I found in the Benjamin Davidson’s Hebrew Chaldean lexicon: “The Analytical Hebrew and Chaldee Lexicon”, that the entry “שדי” is attached to the root “שדד” which has a connection with violence, etc. And that “שדי” was the construct form of the dual “שדים” translated as “the breast, teat, spoken of men and animals”.

        Maybe one could conjecture that, perhaps, symbolically speaking, what the text tries to convey is that God has essentially revealed Himself to the patriarchs as a “Foster Father”, a “Protector Father”, a God providing for their needs, etc. And that it was to Moses that the revelation of His “intimacy” was made.

        As I said in my first post, this is only a guess and I’m here to learn and anything that can improve my knowledge of this matter is welcome!

        1. Julia Blum

          Hi Roger, you are right, there are some scholars that derive the name שדי from שדיים. Clearly, there are a lot of “female” connotations attached to such a reading; I think it presents God more like a Mother, not a Father, doesn’t it? In any case, it’s only one way to interpret this name of God, and we can’t be sure that this is the right way, from the linguistic point of view. However, I do believe wholeheartedly in “the 70 faces of Torah ” concept, I do believe that this Word speaks differently to each one of us, and I think if this is the way it was revealed to you, you have to treasure this revelation!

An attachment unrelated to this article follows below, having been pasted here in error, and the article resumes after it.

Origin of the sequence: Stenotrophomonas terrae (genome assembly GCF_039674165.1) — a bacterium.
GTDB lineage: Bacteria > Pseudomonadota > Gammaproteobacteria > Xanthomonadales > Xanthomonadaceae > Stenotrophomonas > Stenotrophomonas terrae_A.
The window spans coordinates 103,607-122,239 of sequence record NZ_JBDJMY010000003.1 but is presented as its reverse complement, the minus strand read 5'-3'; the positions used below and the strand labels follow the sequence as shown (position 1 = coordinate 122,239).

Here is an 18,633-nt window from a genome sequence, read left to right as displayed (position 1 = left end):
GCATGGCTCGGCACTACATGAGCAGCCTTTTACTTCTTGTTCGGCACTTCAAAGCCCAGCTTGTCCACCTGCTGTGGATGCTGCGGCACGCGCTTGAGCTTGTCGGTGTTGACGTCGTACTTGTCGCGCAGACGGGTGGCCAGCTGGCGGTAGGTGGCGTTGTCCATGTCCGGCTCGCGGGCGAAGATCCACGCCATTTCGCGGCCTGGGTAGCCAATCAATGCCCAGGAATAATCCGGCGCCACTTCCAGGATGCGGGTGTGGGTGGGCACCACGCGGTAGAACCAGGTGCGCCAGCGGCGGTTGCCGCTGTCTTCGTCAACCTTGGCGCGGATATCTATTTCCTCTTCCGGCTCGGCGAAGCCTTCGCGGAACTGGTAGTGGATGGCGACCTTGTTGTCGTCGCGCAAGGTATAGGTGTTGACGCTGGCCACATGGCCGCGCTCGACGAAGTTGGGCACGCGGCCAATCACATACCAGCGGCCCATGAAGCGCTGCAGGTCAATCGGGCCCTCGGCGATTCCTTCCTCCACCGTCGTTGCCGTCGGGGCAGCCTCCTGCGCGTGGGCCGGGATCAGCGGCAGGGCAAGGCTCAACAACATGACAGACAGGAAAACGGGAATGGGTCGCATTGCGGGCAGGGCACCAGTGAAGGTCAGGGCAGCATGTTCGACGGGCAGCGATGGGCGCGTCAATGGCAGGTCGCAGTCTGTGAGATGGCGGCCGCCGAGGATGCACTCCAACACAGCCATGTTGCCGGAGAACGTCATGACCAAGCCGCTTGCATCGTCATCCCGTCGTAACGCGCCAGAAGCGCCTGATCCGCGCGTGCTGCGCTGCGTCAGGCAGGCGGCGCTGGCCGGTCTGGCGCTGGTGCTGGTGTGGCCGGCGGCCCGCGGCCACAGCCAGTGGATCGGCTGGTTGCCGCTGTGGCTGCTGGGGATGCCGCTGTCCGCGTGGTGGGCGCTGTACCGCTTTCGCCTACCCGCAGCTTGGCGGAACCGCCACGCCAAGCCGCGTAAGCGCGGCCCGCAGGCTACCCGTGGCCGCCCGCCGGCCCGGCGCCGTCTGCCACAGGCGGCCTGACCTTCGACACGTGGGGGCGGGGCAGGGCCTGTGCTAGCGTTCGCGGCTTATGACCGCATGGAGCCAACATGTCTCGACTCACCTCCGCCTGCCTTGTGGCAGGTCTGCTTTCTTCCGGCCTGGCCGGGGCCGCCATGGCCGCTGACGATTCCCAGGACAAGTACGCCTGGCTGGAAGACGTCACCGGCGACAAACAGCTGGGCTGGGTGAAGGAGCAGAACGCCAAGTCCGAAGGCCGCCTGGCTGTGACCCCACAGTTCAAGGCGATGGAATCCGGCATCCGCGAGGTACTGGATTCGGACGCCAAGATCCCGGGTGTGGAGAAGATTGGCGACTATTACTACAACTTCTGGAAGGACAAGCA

3. Gladys

    Thank you Julia for opening the Bible to me in ways I never imagined .. Sometimes when I ask God for understanding something ,He often answers me through your teaching . You ‘re truly a double blessing to me.
    I read a book that was written by a Rabbi .He was writing about the sacrifice of Isaac and he wonder why God has an Angel tell Abraham to stop rather than talk to him Himself .He wondered if maybe God was upset that Abraham was quick to obey and maybe God wanted him to ask at least to spare his son just as he(Abraham ) sake Wd God to spare the people of Sodom. Maybe God doesn’t want us to be like robots and wants a real relationship with us .. What do you think about this?

    1. Gladys

      Sorry , my little tablet changed some words of mine . It should read ( Abraham) asked God to spare the people of Sodom .